New York farmer showcases offer lifeline for growers

Farmer's market sign over cannabis plants

New York cannabis farmers have been showcasing products at events all over the state as of late following the passing of the Cannabis Growers Showcase (CGS) initiative last month. The farmers market-style showcases provide growers with more access to the consumer, many of whom are still opting to shop in the legacy market.

Some New York cannabis advocates noted the potential of extending floor space at the farmer’s market to cannabis growers. Kassia Graham is a New Yorker and digital marketing consultant who specializes in cannabis brand strategy. She recently connected with GreenState about the showcases.

“Cannabis agriculture should be normalized like any other plant we grow for sale in the state. Last year, On The Revel kicked it off with their own showcases that were vital to connecting farmers, brands, and dispensaries,” Graham messaged GreenState, “It’s good to see the state get on board since there are few licensed dispensaries currently open.”

State-approved showcases have been making their way through New York without a hitch. The first showcase to open was in New Paltz; they will continue checking IDs and serving up nugs until December 30th.

The year-round farmers market at Old Saratoga Mercantile recently opened its doors to four cannabis growers and one processor. Batavia, Newark, and nine other localities have followed suit as more cities open their grounds to the cannabis industry.

One of the most notable cannabis showcases in the state runs in tandem with the New York State Fair. Growers will be stationed at a venue a half mile from the fairgrounds. A shuttle will run back and forth to keep attendees flying high.

Things haven’t been cut and dry for operators taking the regulated route in cannabis business. These showcases have thrown a lifeline to operators watching bud stock up while they wait for the Office of Cannabis Management to grant more retail licenses. At the moment, there are few places to sell regulated products which is bolstering the legacy market. Due to an ongoing discrimination lawsuit, access to more retail shops might take even longer than expected.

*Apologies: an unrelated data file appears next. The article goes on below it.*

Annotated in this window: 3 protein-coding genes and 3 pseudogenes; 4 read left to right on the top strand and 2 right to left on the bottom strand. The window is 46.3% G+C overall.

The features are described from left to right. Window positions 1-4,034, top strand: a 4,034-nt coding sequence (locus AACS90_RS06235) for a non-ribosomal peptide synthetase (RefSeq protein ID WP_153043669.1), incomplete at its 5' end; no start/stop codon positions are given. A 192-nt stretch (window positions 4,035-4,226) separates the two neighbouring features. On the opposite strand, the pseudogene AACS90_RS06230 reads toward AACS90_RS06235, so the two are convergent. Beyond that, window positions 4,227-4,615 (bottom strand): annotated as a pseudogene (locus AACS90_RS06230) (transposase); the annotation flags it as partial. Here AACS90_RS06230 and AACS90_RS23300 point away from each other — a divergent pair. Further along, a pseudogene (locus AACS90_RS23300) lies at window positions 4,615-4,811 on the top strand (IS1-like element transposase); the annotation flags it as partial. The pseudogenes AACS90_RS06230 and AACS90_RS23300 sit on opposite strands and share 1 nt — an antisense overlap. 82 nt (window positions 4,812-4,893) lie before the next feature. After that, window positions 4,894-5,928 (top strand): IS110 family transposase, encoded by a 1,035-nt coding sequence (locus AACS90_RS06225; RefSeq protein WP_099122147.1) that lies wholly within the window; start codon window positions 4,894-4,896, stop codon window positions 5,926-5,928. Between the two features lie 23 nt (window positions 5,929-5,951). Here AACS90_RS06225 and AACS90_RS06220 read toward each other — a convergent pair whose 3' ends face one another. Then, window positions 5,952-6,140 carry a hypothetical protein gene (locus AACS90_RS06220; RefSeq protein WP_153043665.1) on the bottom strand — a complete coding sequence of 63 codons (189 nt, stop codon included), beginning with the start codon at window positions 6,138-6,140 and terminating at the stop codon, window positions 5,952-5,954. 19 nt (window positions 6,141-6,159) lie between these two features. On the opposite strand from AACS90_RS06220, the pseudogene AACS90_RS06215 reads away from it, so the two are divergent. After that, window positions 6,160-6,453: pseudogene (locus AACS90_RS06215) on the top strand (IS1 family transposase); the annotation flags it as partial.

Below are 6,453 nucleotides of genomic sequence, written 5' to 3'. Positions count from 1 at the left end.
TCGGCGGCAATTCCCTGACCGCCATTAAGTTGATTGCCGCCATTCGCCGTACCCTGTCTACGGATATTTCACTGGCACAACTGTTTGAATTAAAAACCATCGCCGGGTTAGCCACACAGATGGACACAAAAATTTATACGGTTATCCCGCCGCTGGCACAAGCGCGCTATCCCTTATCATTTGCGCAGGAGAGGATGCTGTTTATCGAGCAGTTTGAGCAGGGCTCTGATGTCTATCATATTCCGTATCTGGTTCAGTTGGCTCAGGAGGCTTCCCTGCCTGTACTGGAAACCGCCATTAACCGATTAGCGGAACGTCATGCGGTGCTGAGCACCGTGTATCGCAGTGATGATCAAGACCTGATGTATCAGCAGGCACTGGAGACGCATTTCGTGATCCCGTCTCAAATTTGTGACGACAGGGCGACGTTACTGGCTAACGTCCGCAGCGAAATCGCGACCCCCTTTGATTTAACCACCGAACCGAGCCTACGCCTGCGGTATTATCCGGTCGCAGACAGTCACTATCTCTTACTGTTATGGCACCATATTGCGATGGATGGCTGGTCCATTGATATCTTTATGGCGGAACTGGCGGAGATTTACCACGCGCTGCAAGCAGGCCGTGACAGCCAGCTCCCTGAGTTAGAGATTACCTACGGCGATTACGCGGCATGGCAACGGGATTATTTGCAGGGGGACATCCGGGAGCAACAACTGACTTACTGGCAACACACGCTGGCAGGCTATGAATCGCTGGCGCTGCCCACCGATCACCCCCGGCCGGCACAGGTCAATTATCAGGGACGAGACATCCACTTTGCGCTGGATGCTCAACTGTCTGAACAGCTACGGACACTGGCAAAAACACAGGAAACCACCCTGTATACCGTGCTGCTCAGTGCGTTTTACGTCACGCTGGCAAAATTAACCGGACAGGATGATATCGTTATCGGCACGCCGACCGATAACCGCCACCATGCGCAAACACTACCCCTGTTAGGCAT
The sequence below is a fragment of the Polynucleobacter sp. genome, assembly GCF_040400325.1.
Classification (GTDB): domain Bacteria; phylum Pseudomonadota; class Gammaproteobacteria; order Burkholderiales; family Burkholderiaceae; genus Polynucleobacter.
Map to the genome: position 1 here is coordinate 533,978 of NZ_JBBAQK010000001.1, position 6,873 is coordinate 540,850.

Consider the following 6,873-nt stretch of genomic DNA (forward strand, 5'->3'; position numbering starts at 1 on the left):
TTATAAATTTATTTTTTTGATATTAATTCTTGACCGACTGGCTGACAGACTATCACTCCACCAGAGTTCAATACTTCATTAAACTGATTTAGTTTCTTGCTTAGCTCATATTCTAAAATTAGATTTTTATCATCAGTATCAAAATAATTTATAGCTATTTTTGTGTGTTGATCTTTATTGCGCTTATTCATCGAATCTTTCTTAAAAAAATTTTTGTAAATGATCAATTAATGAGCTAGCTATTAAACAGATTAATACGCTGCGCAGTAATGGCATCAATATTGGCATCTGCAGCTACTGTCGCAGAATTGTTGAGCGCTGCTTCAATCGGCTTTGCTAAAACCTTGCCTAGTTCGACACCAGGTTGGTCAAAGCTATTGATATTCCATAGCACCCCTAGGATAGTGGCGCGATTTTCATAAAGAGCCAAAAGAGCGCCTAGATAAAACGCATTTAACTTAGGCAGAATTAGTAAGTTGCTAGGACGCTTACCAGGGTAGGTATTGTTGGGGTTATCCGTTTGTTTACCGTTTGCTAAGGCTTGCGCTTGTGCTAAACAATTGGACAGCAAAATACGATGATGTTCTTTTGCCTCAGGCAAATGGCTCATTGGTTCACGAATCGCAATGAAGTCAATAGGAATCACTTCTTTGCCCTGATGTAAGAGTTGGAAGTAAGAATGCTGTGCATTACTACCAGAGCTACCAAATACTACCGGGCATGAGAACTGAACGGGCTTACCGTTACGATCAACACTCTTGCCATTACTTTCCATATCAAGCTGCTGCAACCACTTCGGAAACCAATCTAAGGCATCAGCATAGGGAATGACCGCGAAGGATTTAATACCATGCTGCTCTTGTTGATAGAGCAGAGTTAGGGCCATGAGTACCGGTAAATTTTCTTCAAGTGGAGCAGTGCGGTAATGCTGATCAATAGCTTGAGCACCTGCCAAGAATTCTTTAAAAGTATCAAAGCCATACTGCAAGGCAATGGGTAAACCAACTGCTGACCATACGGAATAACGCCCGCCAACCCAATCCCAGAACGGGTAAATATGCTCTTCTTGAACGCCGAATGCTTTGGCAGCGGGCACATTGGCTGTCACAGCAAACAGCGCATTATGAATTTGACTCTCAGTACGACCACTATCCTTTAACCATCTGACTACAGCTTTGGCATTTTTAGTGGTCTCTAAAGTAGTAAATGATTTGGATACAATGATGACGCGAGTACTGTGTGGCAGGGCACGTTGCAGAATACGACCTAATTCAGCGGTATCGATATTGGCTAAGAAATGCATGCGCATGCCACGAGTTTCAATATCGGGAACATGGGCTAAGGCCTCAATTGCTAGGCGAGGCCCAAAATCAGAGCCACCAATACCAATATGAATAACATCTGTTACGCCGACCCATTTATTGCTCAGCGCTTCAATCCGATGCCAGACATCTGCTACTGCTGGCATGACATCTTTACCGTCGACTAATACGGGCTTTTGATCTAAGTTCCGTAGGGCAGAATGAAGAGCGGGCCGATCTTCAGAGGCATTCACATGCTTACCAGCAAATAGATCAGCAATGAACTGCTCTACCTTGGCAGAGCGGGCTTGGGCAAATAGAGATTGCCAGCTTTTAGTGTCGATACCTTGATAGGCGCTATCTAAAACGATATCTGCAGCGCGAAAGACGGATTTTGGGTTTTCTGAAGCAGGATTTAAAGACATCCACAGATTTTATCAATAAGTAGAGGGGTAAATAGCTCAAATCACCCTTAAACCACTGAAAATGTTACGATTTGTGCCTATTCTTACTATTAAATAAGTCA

Though there are some hitches with retail licensing, New York growers can sell products directly to consumers, and that’s not all. With each interaction, they can build brand trust, recognition, and loyalty by working on showcases.

Other states, even ones with established adult-use markets, could benefit from direct-to-consumer cannabis sales. But as for the fledgling industry in New York, more retail licensing action is needed to really give it wings.

“This is a band-aid. People of the state want dispensaries,” Graham concluded.

Cara Wietstock is senior content producer of and has been working in the cannabis space since 2011. She has covered the cannabis business beat for Ganjapreneur and The Spokesman Review. You can find her living in Bellingham, Washington with her husband, son, and a small zoo of pets.